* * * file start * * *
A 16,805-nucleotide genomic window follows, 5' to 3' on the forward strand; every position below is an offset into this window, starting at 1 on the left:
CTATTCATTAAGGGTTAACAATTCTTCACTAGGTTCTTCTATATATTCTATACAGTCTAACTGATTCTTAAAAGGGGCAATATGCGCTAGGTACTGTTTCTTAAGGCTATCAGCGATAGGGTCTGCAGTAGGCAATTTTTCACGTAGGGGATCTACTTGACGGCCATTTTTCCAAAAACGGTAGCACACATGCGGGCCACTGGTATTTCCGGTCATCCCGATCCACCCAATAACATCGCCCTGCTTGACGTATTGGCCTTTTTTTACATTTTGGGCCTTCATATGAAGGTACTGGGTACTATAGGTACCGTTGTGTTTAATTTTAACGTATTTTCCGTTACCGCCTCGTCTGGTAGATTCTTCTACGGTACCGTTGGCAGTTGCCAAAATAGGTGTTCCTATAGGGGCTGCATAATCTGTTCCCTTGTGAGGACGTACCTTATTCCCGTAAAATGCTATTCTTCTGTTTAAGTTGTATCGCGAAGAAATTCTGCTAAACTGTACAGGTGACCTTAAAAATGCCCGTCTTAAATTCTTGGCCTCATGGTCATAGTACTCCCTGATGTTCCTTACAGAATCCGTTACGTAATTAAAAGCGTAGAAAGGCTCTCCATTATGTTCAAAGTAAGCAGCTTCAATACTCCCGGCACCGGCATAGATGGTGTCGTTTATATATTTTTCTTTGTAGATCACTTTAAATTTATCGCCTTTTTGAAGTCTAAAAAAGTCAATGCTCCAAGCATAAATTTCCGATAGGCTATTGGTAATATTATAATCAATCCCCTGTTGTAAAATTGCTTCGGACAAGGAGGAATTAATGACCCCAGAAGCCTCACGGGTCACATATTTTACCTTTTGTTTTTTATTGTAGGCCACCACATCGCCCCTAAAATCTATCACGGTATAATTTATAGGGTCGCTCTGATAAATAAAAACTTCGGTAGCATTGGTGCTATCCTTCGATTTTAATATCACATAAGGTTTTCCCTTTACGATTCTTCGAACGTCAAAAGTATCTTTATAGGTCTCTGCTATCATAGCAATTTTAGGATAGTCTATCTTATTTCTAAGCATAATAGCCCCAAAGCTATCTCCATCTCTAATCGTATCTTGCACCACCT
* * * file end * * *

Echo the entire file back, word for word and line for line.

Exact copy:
A 16,805-nucleotide genomic window follows, 5' to 3' on the forward strand; every position below is an offset into this window, starting at 1 on the left:
CTATTCATTAAGGGTTAACAATTCTTCACTAGGTTCTTCTATATATTCTATACAGTCTAACTGATTCTTAAAAGGGGCAATATGCGCTAGGTACTGTTTCTTAAGGCTATCAGCGATAGGGTCTGCAGTAGGCAATTTTTCACGTAGGGGATCTACTTGACGGCCATTTTTCCAAAAACGGTAGCACACATGCGGGCCACTGGTATTTCCGGTCATCCCGATCCACCCAATAACATCGCCCTGCTTGACGTATTGGCCTTTTTTTACATTTTGGGCCTTCATATGAAGGTACTGGGTACTATAGGTACCGTTGTGTTTAATTTTAACGTATTTTCCGTTACCGCCTCGTCTGGTAGATTCTTCTACGGTACCGTTGGCAGTTGCCAAAATAGGTGTTCCTATAGGGGCTGCATAATCTGTTCCCTTGTGAGGACGTACCTTATTCCCGTAAAATGCTATTCTTCTGTTTAAGTTGTATCGCGAAGAAATTCTGCTAAACTGTACAGGTGACCTTAAAAATGCCCGTCTTAAATTCTTGGCCTCATGGTCATAGTACTCCCTGATGTTCCTTACAGAATCCGTTACGTAATTAAAAGCGTAGAAAGGCTCTCCATTATGTTCAAAGTAAGCAGCTTCAATACTCCCGGCACCGGCATAGATGGTGTCGTTTATATATTTTTCTTTGTAGATCACTTTAAATTTATCGCCTTTTTGAAGTCTAAAAAAGTCAATGCTCCAAGCATAAATTTCCGATAGGCTATTGGTAATATTATAATCAATCCCCTGTTGTAAAATTGCTTCGGACAAGGAGGAATTAATGACCCCAGAAGCCTCACGGGTCACATATTTTACCTTTTGTTTTTTATTGTAGGCCACCACATCGCCCCTAAAATCTATCACGGTATAATTTATAGGGTCGCTCTGATAAATAAAAACTTCGGTAGCATTGGTGCTATCCTTCGATTTTAATATCACATAAGGTTTTCCCTTTACGATTCTTCGAACGTCAAAAGTATCTTTATAGGTCTCTGCTATCATAGCAATTTTAGGATAGTCTATCTTATTTCTAAGCATAATAGCCCCAAAGCTATCTCCATCTCTAATCGTATCTTGCACCACCT